Utah stands to reap $25 million this year as a result of the Interior Department's settlement of a dispute with two Utah mining companies over coal mining royalties.

Reed Searle, chief administrator assistant to Gov. Norm Bangerter, said that the Interior Department reached the tentative settlement with Utah Power & Light Co. and Coastal States Energy Corp.For three years the two firms have disputed a change in the way the federal government computes royalty rates imposed on underground coal mining operations.

About $50 million has been paid during that period into an escrow account by the two companies while they awaited settlement of the long-term dispute.

Searle, who made the announcement after returning to Utah from a Friday meeting with Interior officials in Washington, said the state will receive half of the royalty payments paid to the federal government - about $25 million.

Energy companies have historically paid royalties on production from mining operations on federal land. The Interior Department, in turn, gives half of those royalties to the states where the coal is harvested.

John Serfustini, a governmental affairs representative for UP&L, said the dispute arose several years ago when the Interior Department changed the way the royalty payments were assessed. Instead of 15 cents per ton, they imposed 8 percent of the value of the coal. Usually that is determined by the contract price of the coal, he said.

The federal royalty paid by surface mining companies is 12.5 percent. But because surface mining operations are less costly than underground mining, it works out to about $1 a ton for surface mining.

Serfustini said the 8 percent charge for underground mining, which costs between $20 and $30 a ton, ends up costing the company around $1.60 to $2 a ton.

So the underground mining companies loudly protested. UP&L and Coastal States continued to pay the old 15-cent-per-ton rate, paying the difference into an escrow account.

"With the settlement we have reached, that money in escrow will now be released, with the Interior Department getting half and giving half to Utah," said Searle. "We still have to resolve the issue of interest on that money, but there will be some interest paid."

For the government's part of the deal, the Interior Department has promised to push for a lower rate for underground mining production.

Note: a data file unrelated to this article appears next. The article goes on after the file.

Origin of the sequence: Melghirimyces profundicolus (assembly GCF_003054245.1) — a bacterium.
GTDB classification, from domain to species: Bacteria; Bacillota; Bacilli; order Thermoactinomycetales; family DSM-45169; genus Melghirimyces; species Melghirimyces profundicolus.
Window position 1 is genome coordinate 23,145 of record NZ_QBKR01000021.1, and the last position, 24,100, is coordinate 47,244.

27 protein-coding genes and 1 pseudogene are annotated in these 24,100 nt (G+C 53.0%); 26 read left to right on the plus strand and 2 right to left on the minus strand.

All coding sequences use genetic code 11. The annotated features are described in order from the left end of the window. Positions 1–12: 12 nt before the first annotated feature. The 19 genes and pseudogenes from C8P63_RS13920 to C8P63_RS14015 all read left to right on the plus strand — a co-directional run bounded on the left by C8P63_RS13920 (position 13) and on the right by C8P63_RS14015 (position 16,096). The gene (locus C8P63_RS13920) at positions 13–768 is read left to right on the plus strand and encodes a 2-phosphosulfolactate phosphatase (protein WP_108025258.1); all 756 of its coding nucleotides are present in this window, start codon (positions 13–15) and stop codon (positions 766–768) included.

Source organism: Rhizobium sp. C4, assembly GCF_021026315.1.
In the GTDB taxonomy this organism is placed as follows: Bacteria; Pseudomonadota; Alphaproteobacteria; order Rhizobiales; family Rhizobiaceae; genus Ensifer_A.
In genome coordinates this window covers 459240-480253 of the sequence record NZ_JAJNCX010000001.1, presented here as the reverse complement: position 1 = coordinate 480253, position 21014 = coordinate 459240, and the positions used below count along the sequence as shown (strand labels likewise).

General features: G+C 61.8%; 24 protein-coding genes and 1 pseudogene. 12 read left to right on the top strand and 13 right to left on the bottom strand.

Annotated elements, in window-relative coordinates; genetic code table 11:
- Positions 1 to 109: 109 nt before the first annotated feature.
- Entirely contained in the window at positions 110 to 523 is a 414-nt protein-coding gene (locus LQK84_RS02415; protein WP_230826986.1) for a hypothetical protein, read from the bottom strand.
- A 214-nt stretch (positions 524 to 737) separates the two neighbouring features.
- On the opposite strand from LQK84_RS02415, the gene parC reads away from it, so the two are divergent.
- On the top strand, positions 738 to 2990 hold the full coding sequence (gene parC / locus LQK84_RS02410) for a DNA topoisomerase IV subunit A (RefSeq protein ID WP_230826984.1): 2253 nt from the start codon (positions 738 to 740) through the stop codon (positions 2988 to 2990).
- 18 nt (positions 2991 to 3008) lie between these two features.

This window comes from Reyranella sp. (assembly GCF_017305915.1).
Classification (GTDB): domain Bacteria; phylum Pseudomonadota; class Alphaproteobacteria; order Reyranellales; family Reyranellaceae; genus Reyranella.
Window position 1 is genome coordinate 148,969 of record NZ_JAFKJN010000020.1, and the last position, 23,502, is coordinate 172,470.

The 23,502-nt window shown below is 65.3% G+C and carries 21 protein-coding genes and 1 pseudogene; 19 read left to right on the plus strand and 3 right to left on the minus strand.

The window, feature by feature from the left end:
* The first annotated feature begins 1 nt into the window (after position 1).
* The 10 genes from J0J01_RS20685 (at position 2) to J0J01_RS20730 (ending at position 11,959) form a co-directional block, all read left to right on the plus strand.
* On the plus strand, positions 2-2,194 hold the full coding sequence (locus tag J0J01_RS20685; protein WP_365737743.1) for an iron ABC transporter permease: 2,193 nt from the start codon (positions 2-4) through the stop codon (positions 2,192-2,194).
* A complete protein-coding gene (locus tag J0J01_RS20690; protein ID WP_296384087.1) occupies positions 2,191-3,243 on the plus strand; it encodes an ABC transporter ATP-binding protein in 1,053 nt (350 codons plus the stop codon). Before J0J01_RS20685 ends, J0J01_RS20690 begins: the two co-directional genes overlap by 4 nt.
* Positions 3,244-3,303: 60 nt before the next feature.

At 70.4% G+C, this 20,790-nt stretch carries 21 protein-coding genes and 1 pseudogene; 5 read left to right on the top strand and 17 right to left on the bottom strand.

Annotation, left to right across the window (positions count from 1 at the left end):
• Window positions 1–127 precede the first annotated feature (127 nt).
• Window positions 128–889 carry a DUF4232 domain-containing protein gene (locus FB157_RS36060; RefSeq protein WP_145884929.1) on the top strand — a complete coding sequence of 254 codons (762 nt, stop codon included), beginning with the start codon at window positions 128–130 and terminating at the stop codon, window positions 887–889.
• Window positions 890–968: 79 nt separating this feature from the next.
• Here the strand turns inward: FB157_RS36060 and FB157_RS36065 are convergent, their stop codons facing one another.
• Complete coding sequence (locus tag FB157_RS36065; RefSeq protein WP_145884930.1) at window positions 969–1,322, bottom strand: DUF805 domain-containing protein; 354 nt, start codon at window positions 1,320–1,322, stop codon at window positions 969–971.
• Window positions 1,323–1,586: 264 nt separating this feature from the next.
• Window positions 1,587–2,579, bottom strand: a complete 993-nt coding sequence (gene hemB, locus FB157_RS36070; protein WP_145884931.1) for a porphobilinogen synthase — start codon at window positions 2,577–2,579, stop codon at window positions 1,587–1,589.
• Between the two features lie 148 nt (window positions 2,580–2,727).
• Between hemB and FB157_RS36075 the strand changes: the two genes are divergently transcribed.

The rate must be changed by Congress, and Interior Department officials said they will determine later how much of a reduction from the 8 percent they will seek.

"Utah Power & Light is satisfied because this royalty expense represents a pass-through to our customers," Serfustini said. "And, of course, as the royalty rate is lowered to reflect the hard times in Utah's coal industry, we feel that it will assist our coal producers, including UP&L, to become more competitive with imported petroleum and natural gas."

The mining company executive expressed gratitude to state officials for working closely with UP&L to settle the dispute.

"We also received a lot of support for our position from the five-member Utah congressional delegation," said Serfustini. "Utah Power has always felt that the royalty is an inefficient form of taxation because we have to pluck two dollars out of the state's economy to get one dollar back from the federal government."

Utah law dictates that most of the royalty money go into designated state programs.

It requires that 32.5 percent of the money go into the Community Impact Fund, which is distributed back to local communities affected by energy development.

According to the law, 33.5 percent goes to higher education; 2.25 percent goes to the State Board of Education for experimental programs; 2.25 percent to the Western Research Laboratory at Utah State University, and 2.25 percent to the Utah Geological and Mineral Survey.

The rest of the money will go into the state's general fund.